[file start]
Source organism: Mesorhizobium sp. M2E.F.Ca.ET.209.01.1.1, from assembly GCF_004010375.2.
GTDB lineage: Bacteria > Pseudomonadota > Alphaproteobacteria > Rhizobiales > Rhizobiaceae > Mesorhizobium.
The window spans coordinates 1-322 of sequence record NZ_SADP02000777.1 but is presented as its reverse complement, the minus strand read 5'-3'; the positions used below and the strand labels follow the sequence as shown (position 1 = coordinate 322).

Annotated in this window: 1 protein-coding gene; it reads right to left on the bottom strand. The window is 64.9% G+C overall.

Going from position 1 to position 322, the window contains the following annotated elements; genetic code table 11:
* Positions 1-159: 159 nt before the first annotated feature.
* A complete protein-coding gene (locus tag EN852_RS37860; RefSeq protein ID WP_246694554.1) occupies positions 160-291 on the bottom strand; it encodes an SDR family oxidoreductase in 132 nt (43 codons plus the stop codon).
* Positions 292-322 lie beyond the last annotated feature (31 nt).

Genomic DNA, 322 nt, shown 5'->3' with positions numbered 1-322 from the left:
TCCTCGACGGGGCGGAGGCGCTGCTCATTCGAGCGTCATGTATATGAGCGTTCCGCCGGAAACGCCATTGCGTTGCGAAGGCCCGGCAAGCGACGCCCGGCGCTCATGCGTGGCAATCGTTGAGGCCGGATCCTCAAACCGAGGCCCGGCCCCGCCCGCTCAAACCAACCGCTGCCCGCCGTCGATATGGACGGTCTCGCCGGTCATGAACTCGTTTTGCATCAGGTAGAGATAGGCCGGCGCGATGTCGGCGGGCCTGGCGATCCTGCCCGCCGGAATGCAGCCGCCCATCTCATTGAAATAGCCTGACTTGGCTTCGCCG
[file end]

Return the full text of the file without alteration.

Source organism: Mesorhizobium sp. M2E.F.Ca.ET.209.01.1.1, from assembly GCF_004010375.2.
GTDB lineage: Bacteria > Pseudomonadota > Alphaproteobacteria > Rhizobiales > Rhizobiaceae > Mesorhizobium.
The window spans coordinates 1-322 of sequence record NZ_SADP02000777.1 but is presented as its reverse complement, the minus strand read 5'-3'; the positions used below and the strand labels follow the sequence as shown (position 1 = coordinate 322).

Annotated in this window: 1 protein-coding gene; it reads right to left on the bottom strand. The window is 64.9% G+C overall.

Going from position 1 to position 322, the window contains the following annotated elements; genetic code table 11:
* Positions 1-159: 159 nt before the first annotated feature.
* A complete protein-coding gene (locus tag EN852_RS37860; RefSeq protein ID WP_246694554.1) occupies positions 160-291 on the bottom strand; it encodes an SDR family oxidoreductase in 132 nt (43 codons plus the stop codon).
* Positions 292-322 lie beyond the last annotated feature (31 nt).

Genomic DNA, 322 nt, shown 5'->3' with positions numbered 1-322 from the left:
TCCTCGACGGGGCGGAGGCGCTGCTCATTCGAGCGTCATGTATATGAGCGTTCCGCCGGAAACGCCATTGCGTTGCGAAGGCCCGGCAAGCGACGCCCGGCGCTCATGCGTGGCAATCGTTGAGGCCGGATCCTCAAACCGAGGCCCGGCCCCGCCCGCTCAAACCAACCGCTGCCCGCCGTCGATATGGACGGTCTCGCCGGTCATGAACTCGTTTTGCATCAGGTAGAGATAGGCCGGCGCGATGTCGGCGGGCCTGGCGATCCTGCCCGCCGGAATGCAGCCGCCCATCTCATTGAAATAGCCTGACTTGGCTTCGCCG